High-end service is essential to the success of the hotel market | Insight


Expect less new construction and more renovation, repositioning and conversion projects. Due to new work patterns and less conventional demand for office tenants, many cities have a huge surplus of well-located Class B and Class C space ready for conversion, either under owned existing, or after changing hands to informed investors.

This aligns with the now non-negotiable emphasis on ESG – we should never again tear down an existing structure unless it is truly unavoidable. The greenest building is the one that already exists.

In the same way that we see hybrid work, we see more hybrid hospitality projects that mix hotels with serviced apartments and co-living. This reflects the growing trend for travelers to take fewer but longer trips combining business and leisure – what we now call “bleisure”.

We are also seeing a much greater focus on the premium offering. Post-pandemic, attitudes towards travel have changed, with many choosing to enhance their experience.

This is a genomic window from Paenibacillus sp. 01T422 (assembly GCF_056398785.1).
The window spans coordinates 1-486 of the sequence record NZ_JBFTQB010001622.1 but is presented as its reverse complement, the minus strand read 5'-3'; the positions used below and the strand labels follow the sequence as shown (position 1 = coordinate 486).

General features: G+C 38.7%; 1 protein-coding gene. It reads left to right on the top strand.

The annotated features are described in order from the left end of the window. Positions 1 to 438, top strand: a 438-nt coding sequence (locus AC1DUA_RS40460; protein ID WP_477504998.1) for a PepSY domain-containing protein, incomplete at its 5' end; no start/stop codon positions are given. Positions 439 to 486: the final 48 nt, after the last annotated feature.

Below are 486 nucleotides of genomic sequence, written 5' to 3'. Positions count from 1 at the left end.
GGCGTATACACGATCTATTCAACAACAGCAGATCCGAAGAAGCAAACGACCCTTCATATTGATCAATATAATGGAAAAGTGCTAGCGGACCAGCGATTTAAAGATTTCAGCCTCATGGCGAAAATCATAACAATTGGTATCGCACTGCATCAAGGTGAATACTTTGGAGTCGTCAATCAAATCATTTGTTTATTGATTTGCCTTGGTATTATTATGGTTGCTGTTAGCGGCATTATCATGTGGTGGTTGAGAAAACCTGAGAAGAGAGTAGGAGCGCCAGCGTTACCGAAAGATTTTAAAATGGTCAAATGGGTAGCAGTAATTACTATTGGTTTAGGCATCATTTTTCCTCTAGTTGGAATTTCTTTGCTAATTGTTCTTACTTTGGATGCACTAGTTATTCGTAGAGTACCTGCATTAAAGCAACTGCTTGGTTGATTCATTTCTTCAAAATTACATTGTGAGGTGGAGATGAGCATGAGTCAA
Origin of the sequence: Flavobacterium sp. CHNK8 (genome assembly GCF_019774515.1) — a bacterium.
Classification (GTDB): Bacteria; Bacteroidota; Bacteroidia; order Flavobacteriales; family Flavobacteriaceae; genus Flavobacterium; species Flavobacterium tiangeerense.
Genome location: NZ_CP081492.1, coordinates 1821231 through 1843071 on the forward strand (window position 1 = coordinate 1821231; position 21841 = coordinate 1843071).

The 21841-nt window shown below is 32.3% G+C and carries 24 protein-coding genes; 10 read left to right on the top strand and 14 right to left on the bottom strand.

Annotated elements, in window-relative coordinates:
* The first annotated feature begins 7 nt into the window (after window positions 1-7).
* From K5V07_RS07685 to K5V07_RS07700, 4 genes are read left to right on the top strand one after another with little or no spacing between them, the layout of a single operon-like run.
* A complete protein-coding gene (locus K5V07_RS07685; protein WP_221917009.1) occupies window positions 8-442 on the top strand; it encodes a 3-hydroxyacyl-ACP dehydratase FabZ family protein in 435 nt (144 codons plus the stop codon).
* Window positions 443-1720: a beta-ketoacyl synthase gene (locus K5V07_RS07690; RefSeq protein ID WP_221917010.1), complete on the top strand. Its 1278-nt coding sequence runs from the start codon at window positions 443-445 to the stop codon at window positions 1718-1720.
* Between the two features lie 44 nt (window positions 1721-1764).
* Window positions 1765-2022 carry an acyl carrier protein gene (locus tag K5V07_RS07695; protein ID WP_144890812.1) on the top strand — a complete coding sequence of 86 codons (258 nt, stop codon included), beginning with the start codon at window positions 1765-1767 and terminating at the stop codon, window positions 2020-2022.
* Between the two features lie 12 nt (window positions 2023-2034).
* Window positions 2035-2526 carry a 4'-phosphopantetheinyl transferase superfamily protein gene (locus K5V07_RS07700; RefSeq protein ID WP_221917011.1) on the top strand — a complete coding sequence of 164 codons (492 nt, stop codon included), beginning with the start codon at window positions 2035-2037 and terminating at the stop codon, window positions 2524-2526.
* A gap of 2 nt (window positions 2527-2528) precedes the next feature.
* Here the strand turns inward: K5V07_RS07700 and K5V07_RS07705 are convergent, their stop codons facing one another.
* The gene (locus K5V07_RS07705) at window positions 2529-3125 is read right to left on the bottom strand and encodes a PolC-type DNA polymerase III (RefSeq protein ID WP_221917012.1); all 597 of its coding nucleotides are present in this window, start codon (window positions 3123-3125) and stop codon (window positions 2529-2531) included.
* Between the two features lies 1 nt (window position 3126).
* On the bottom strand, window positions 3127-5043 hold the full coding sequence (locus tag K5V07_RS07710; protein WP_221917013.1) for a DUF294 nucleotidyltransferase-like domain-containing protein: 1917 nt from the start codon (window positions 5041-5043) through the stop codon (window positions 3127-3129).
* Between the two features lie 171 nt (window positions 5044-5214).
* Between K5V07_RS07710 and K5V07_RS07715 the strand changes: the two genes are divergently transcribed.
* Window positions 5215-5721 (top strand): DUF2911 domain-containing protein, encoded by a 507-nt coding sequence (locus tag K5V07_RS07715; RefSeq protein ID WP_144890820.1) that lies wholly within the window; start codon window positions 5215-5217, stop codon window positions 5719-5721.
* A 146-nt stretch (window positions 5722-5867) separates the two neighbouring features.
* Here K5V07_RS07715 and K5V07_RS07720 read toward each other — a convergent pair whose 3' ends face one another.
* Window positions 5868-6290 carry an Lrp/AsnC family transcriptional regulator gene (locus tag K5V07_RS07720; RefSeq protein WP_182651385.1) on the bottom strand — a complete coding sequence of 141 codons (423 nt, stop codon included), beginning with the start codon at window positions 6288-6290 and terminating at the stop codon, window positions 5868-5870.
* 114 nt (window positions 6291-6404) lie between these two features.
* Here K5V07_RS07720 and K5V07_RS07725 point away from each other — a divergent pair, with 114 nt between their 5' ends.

Successful lifestyle hotels now generate 50% of their revenue from food and beverage, meaning they can be a catalyst for hotel recovery and should be factored into the mix to future success.

Technology will also play a role. This doesn’t mean I, robot-style AI staff, but more invisible and transparent technology designed to improve the customer experience by freeing up staff to provide more personal and improved service, informed and organized by data capture sophisticated and customer profiling.

The conclusion? Reinvent and adapt what we have to deliver authentic, premium guest-centric experiences and destinations with environmental and ethical awareness. This is the recipe for long-term success.

Todd Lundgren, Director, CRTKL


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